Stop us if you’ve heard this one before. An extremist pastor walks into a library to destroy public property and when the stunt royally backfires on him, he recruits a member of his congregation to craft an unconstitutional city ordinance that essentially made his church members the morality police and the arbiters of what you and your children can read.
No? Never heard that one before? It happened in Wichita Falls in the late 1990s. The pastor in question is Robert Jeffress, at the time the senior pastor of First Baptist Wichita Falls.
Jeffress has since moved on to bigger things. He’s now at First Baptist Dallas and in the past week has stirred controversy by endorsing Gov. Rick Perry and going on the attack against the Mormon faith of Perry rival Mitt Romney.
Jeffress’ 1998 controversy erupted after he learned that the Wichita Falls Public Library had purchased two copies each of “Heather Has Two Mommies” and “Daddy’s Roommate,” both children’s books about kids with same-sex parents.
According to court records (yes, things predictably got all lawyerly and lawsuity), Jeffress reacted by checking out the books and then refusing to return them. He instead gave the library a $54 check to reimburse the cost of the books, but only on the condition that the books not be replaced.
Court records say — but don’t specify how — Jeffress destroyed the books. We’re thinking burning. Maybe stoning. Dunked in holy water, maybe? Reparative gay book therapy?
Over Jeffress’ protestations, the library administrator did her job and replaced the books.
Jeffress and his supporters then went to the City Council, according to records. There, First Baptist Wichita Falls member and City Councilman Bill Altman authored an ordinance that set up process by which 300 library card holders could sign a petition to have books removed from the children’s section, a move that would be final and could not be appealed. The council approved the ordinance by a 4-3 vote.
That’s when the ACLU got involved, filing a lawsuit that led to a court throwing out the ordinance as unconstitutional. According to the ruling (see “court records” link above):
“Not only does this language allow any special interest group to suppress library materials on the basis of their content, it actually facilitates an infinite number of content- and viewpoint-based speech restrictions.”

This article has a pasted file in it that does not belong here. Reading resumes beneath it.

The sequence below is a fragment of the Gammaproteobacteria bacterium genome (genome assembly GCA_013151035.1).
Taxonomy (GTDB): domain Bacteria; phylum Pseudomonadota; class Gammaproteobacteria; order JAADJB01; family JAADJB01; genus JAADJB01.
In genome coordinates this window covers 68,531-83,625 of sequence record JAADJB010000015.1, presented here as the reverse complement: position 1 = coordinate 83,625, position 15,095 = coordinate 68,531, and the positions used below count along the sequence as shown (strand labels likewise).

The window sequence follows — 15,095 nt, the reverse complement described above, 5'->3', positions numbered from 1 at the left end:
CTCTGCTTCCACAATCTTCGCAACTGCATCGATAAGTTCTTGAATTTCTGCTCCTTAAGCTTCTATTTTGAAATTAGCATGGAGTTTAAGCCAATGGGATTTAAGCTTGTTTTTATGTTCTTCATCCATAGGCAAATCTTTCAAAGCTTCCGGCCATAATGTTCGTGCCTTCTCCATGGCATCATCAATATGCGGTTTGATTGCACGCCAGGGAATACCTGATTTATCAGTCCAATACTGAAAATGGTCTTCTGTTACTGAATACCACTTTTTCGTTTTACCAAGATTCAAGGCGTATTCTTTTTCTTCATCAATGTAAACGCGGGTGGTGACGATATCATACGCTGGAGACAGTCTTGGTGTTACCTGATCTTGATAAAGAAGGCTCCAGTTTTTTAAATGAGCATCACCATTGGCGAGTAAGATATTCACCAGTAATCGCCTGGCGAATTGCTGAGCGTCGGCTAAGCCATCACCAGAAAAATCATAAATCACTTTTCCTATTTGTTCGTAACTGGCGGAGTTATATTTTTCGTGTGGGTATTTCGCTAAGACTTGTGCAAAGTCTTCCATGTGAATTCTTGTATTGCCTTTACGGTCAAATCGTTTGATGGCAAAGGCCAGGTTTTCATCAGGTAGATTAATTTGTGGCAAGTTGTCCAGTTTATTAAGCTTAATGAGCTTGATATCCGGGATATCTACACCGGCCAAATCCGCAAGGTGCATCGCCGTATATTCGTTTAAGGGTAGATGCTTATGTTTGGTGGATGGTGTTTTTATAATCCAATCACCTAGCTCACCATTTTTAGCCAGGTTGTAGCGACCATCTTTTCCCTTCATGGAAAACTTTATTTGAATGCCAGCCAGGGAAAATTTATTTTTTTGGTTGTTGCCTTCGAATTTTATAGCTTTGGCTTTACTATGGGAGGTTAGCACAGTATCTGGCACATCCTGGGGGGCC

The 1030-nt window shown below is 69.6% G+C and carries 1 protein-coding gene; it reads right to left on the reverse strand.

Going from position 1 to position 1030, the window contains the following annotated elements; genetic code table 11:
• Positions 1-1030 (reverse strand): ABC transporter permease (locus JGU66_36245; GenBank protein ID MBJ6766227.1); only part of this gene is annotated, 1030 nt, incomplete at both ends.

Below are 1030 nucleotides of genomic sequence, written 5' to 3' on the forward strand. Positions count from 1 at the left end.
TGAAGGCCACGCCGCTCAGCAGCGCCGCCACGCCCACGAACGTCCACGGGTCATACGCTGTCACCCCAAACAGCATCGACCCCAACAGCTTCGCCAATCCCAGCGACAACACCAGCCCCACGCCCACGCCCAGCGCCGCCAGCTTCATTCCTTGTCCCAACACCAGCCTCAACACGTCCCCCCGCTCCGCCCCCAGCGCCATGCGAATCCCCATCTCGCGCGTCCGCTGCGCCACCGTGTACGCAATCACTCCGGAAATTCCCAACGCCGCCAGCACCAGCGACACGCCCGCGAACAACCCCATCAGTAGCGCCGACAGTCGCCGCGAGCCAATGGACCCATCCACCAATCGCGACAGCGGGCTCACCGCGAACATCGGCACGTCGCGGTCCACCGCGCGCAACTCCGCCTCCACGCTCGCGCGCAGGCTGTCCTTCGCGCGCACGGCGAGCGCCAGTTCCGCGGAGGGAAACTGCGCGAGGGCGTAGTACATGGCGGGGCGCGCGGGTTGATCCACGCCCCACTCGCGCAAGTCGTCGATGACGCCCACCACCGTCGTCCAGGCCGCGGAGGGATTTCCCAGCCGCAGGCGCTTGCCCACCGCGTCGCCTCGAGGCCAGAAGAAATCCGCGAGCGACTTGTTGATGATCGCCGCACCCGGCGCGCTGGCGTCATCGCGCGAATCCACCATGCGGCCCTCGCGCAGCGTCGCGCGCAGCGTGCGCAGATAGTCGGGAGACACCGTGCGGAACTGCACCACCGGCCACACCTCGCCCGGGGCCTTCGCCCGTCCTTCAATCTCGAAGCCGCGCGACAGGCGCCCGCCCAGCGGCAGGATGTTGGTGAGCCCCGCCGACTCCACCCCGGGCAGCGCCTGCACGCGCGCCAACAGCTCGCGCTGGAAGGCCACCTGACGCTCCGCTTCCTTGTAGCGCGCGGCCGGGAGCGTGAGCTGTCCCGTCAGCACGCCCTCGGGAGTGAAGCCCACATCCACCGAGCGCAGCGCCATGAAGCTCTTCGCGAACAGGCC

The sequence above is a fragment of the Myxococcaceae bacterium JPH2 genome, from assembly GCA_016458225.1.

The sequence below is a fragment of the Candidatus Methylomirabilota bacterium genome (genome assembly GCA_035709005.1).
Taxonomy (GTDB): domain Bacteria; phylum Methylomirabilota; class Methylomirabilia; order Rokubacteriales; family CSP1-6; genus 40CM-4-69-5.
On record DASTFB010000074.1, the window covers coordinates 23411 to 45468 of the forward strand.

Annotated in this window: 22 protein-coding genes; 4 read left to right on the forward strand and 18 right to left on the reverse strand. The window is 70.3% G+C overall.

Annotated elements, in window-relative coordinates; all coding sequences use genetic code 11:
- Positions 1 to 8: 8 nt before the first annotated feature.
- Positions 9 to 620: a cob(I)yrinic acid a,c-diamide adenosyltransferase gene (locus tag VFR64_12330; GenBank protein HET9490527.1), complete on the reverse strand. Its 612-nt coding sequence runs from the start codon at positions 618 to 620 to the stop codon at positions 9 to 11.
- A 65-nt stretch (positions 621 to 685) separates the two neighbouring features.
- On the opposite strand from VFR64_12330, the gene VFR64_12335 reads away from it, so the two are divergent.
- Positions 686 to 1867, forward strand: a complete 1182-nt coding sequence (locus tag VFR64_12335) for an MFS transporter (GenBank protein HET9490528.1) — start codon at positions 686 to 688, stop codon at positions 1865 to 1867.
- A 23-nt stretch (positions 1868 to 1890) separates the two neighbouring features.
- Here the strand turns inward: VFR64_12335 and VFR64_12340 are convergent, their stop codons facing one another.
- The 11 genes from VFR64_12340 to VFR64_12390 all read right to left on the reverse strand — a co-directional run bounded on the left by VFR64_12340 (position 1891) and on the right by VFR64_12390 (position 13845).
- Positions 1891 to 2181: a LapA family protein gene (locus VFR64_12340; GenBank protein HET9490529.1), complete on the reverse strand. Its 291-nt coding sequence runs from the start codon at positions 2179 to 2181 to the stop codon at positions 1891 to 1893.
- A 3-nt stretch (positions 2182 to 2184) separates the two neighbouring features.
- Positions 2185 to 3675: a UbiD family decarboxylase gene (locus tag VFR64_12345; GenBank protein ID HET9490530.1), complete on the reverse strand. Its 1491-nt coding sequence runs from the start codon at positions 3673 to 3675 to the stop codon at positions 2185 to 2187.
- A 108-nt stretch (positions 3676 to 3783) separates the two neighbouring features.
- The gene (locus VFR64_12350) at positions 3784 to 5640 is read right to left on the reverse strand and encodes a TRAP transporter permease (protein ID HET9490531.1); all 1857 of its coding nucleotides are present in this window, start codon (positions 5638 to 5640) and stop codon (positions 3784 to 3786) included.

The ruling drew the expected “WHY DOES THE ACLU HATE AMERICA?!?!?” screed from Jeffress.
Now for the punchline. As a result of Jeffress’ stunt, even more copies of “Heather Has Two Mommies” and “Daddy’s Roommate” wound up on the shelves of Wichita Falls Public Library. The New York Times reported that when word of the stunt got out, library patrons became interested in borrowing the books, so much so that they had to be placed on a wait list. Under library rules, if more than six people are on the wait list for any particular book, administrators are required to purchase more copies. So not only did administrators replace the four copies Jeffress refused to return, but they also had to purchase more copies. That’s on top of the 15 copies sympathetic individuals donated to the library.
The religious right: always willing to stand up for their rights, and take away yours.
9 thoughts on “Gov. Perry’s Pro-Censorship Endorser”
what is “streisand ” effect ?
The Streisand Effect is where someone tries to hide something and the actions they take to hide something result in more people knowing about it than would have occurred had they done nothing.
The tone of this article is more suitable for an article on someone’s kitty up a tree. This is an extremely serious issue, and I would like to see it addressed with the gravity it deserves. I have noticed this joking sarcastic element in many TFN articles lately. I enjoy political humor, but I come to this website for news and thoughtful opinion. Perhaps I need to find another website, but I think this attitude is not suitable for our concerns. Freedom from censorship is a cause worth dying for; it is not a trivial subject.
Donna, you are insulting the memories of all the people who have died for kitties up trees.
Donna, I do not think anyone here believes that censorship is a trivial issue. That said, when buffoons like Jeffress and those of similar ilk project their narrow, hateful ideology in the world, we can either laugh or cry. I prefer laughter – and buying another book. The courts have, thus far, done the right thing.
You are probably right.
I will leave behind my normal analysis and go right to the heart of the matter: Dork!!!! But hey. He’s doing all right. First Baptist Dallas is one of the last few steps a man can take before Paige Patterson crowns him “King of the Southern Baptist Convention.”